Id. at 1110 (citations omitted). This rule applies to §1915(e) proceedings involving a pro se litigant. See id. at 1110 n.3 (discussing § 1915(d), which is now § 1915(e)). Plaintiff was not required to "establish" his claim(1); he was only required to allege enough facts to support it. Taking plaintiff's well-pleaded allegations as true and construing them in the light most favorable to plaintiff, see Yoder v. Honeywell Inc., 104 F.3d 1215, 1224 (10th Cir.), cert. denied, 118 S. Ct. 55 (1997), we conclude that plaintiff's complaint stated a valid claim. Instead of dismissing plaintiff's suit because he failed to prove that the state complaint involved a nonfrivolous attack on his sentence, the district court should have afforded plaintiff an opportunity to support his claims. We hold that the district court improperly dismissed plaintiff's action on the basis of failure to state a claim.
We also review the district court's dismissal for failure to exhaust administrative remedies de novo. See White v. McGinnis, 131 F.3d 593, 595 (6th Cir. 1997) (dismissal under § 1915A). Plaintiff's complaint was filed after April 26, 1996, and is accordingly governed by the requirements of the Prison Litigation Reform Act of 1995. See Green v. Nottingham, 90 F.3d 415 (10th Cir. 1996). By this Act, Congress amended 42 U.S.C. § 1997e to provide that "[n]o action shall be brought with respect to prison conditions under section 1983 of this title, or any other Federal law, by a prisoner confined in any jail, prison, or other correctional facility until such administrative remedies as are available are exhausted." 42 U.S.C. § 1997e(a) (West Supp. 1997). We have held that exhaustion of remedies is now a mandatory requirement under the amended statutes, see Garrett v. Hawk, 127 F.3d 1263, 1265 (10th Cir. 1997), but we emphasized in that case that the prisoner is required to exhaust only those administrative remedies that are "actually available." Id. at 1267.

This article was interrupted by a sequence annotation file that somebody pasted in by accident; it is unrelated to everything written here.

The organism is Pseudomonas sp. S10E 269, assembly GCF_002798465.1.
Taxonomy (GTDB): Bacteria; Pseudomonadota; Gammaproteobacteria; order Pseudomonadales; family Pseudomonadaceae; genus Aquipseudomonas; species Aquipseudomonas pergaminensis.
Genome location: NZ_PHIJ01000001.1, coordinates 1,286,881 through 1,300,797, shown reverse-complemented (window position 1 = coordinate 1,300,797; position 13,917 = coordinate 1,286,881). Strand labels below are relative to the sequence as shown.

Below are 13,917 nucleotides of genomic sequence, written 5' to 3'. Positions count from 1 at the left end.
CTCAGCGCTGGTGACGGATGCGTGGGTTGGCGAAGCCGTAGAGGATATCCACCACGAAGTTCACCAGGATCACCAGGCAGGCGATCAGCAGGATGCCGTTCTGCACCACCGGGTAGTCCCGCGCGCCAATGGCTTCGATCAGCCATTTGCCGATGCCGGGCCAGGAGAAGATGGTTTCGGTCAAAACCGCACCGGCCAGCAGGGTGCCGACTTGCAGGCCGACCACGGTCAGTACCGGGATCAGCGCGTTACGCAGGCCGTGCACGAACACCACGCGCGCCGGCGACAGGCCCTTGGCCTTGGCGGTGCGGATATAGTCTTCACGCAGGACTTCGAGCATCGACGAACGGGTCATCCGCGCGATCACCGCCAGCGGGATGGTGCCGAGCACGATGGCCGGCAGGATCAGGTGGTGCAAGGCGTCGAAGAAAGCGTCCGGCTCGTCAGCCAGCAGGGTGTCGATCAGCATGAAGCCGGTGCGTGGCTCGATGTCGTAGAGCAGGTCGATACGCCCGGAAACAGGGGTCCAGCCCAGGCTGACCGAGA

Although we have not specifically ruled on this question, several courts have held that this section "does not impose exhaustion of administrative remedies as a prerequisite to jurisdiction." Underwood v. Wilson, 151 F.3d 292, 294 (5th Cir. 1998); see Wright v. Morris, 111 F.3d 414, 421 (6th Cir.), cert. denied, 118 S. Ct. 263 (1997); Lacey v. C.S.P. Solano Med. Staff, 990 F. Supp. 1199, 1202-03 (E.D. Cal. 1997); cf. Castille v. Peoples, 489 U.S. 346, 349 (1989) (stating that the habeas corpus exhaustion rule is not a jurisdictional requirement). This conclusion is supported by other provisions in § 1997e that provide that a district court must screen prisoner complaints and dismiss those that are frivolous or that fail to state a claim without requiring the exhaustion of administrative remedies. See 42 U.S.C. §§ 1997e(c)(1) & (2). As the court in Underwood noted, a "court would not be empowered to do so if the exhaustion provision deprived the court of jurisdiction over the action." 151 F.3d at 295. An exhaustion requirement that is not a jurisdictional prerequisite "is a condition precedent to suit that functions like a statute of limitations and is subject to waiver, estoppel, and equitable tolling." Million v. Frank, 47 F.3d 385, 389 (10th Cir. 1995) (discussing Title VII filing requirements). Equitable tolling may be appropriate where "the plaintiff has in some extraordinary way been prevented from asserting his rights." Carlile v. South Routt Sch. Dist. RE 3-J, 652 F.2d 981, 985 (10th Cir. 1981) (further quotation omitted).